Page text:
So please say a prayer for a loaded minivan trekking from Georgia to Indiana today and tomorrow, and for everyone who's going out to see the USC game. Let's hope that everyone is safe and has fun!

Monday, November 20, 2006

I know what time of year it is...

...because of all the good food.

Let's recap:

  • Friday night- dinner out with the Boy's family at Fiddler's Hearth, an adorable Irish pub in South Bend, where I consumed mass quantities of high-calorie food, namely, Irish stew and a side of cheddar&bacon mash. Yum. I also had a few bites of the Boy's bread pudding, but it was a bit too strong for me. I'm under 21, thank you.
  • Saturday: Subway for lunch, cocoa at the game, and candlelight dinner afterwards. The candlelight dinners at the dining halls after games are awesome- basically, they spare no expense to impress the alumni. The best way to handle a candlelight dinner is to eat a little bit of everything, but I still ended up with a tray full of food, including two desserts, apple crisp and cheesecake. Oops.
  • Sunday: Brunch out with the Boy's family. I had chocolate chip pancakes, but resisted ordering a side of toast. A step in the right direction? No, because then I ate the rest of the Boy's hashbrowns. I also bought myself Starbucks later in the day. Then at the dining hall last night they served churros and crinkle fries. Of course I had to go back for a second warm fried-dough-covered-in-cinnamon concoction!
This does not bode well for Thanksgiving. I like food too much.

Sunday, November 19, 2006

Ack! A week without posting??

Bad Laura.
In my defense, I've been busy. Most of my exams/ paper deadlines tend to fall on Fridays, and when more than one of such events occur in one week, my entire week is consumed with getting ready for Friday. Last week I had two papers due on Friday and an exam. Ick. My weekend has been similarly exhausting, as Joey's whole family has been in town for the game, plus his brother's girlfriend, and we've largely been hanging out with them. Add the fact that on Friday, the only day since last Sunday that I had a breath of free time (in between the pep rally and his family arriving), I was in a terribly unhappy mood, and you get a week without posting.

Excuses, excuses. I will do better.

Monday, November 13, 2006

12 of 12

9:33 AM: Fearless Freshman Peer Leaders took off to go to Divine Liturgy at the local Ukranian Byzantine Catholic Church. Kristin was the only one who would turn around for my picture, and she's not even a freshman- she's my small group leader and was in FPL last year. Our van was part of a three-vehicle convoy. Oh yes, be impressed.

9:53 AM: Arrival at said church.

11:37 AM: After the Liturgy, the priest blessed everyone personally with a relic of St. Josephat. Not only was the saint's name freaking awesome, I was blessed as, "May St. Josephat intercede for you, whoever you are." The church is so small that he recognizes everyone and knows them by name; I was the first one of the Notre Dame contingent to be blessed, so I got to explain what all these college kids were doing in his church. P.S. The sanctuary is beautiful too.

11:43 AM: Group picture! Where's Laura? Hint: I'm right in front, silly. After this the parishoners fed us huge amounts of sausage and potatoes and other awesomeness in honor of their patron saint's feast day, St. Michael the Archangel. Can you say early Thanksgiving? It was beautiful.

3:30 PM: Back from Divine Liturgy and trying to start homework. Yes, start; it's been a busy weekend. One of the books I'm reading for theology is in the foreground. The Creed was actually written by someone who goes to Sacred Heart Parish in Atlanta. I felt special. (My attempt at working failed; the radiator makes things far too cozy. I fell asleep).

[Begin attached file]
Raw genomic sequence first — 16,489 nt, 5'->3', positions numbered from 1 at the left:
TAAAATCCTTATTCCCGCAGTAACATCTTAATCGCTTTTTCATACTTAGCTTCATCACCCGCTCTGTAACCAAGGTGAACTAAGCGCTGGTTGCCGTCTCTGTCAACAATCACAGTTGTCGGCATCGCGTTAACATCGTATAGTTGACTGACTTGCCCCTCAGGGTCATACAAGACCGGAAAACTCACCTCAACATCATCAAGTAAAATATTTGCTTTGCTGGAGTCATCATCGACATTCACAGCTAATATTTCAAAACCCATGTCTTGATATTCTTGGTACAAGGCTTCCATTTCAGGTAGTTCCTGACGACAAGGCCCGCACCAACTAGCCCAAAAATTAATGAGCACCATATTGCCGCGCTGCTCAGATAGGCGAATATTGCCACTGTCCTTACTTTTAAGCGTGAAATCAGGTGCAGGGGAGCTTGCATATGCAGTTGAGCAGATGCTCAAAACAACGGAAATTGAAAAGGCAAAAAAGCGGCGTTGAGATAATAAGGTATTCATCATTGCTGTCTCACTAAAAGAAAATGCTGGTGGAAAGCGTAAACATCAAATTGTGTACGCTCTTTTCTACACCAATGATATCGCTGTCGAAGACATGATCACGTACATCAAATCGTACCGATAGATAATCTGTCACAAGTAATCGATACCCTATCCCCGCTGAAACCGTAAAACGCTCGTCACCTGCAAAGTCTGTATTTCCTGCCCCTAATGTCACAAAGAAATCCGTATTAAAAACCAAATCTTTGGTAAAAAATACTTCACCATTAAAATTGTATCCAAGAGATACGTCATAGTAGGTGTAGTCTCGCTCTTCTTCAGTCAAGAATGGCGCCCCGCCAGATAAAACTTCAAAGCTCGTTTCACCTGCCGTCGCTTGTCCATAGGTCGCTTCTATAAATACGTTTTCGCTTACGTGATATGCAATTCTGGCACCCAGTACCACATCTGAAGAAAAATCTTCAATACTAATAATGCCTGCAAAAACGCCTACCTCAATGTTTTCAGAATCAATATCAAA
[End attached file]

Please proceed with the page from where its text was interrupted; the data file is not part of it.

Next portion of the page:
5:29 PM: After waking up, I rushed across campus to make it to my first Urban Plunge class on time. This was South Quad on the way.

5:54 PM: The beautiful Kristin, again, this time showing off her V8. I've never had such a beverage. We sat together because we're both site leaders and had to be at the class early. Woot.

8:11 PM: Joey and Round 1 of fast food (we miss meal times at dining halls way too much. he hadn't eaten all day)

8:42 PM: Trash run! We tend to let it accumulate until someone finally says ENOUGH! I was holding a third bag, if that gives you any perspective.

9:00 PM: Joey and Round 2 of fast food, this time Sbarro.

11:38 PM: Late night grotto runs are a must for keeping peace of mind here. It's beautiful, although sometimes they're out of candles at this point. Oh well. I adopt a lit candle and pretend it's mine.

1:26 AM: Me happy that I'm going to bed soon. Long day (see the bags under my eyes?). I did get homework done, somewhat, but I didn't take pictures of that because really, who wants to watch me do homework? Tada, this was my Sunday. More exciting than most, actually.

Thursday, November 09, 2006


Lest the people who don't really know me who read this think that I'm an awesome saint-like peaceful person, let me tell you what I did last night.

There are a couple lounges in the basement of my dorm, a big one and a small one. The attractiveness of these lounges comes from the fact that they're the only rooms boys are allowed in after midnight. A couple of my friends have pretty much taken over the smaller lounge during the evenings, because no one's in them until parietals. Last night Joey and I joined them for a bit. Eventually, parietals came, and they left to go get Starbucks. Joey and I stayed, working on homework.

Another couple came in the room holding snacks and a dvd case, popped in their movie (did I mention these rooms have TVs, too?) and settled down. Not exactly conducive to studying, and the room is small enough that we couldn't really escape the movie. I wouldn't have cared so much except Joey had an exam AND a paper due today.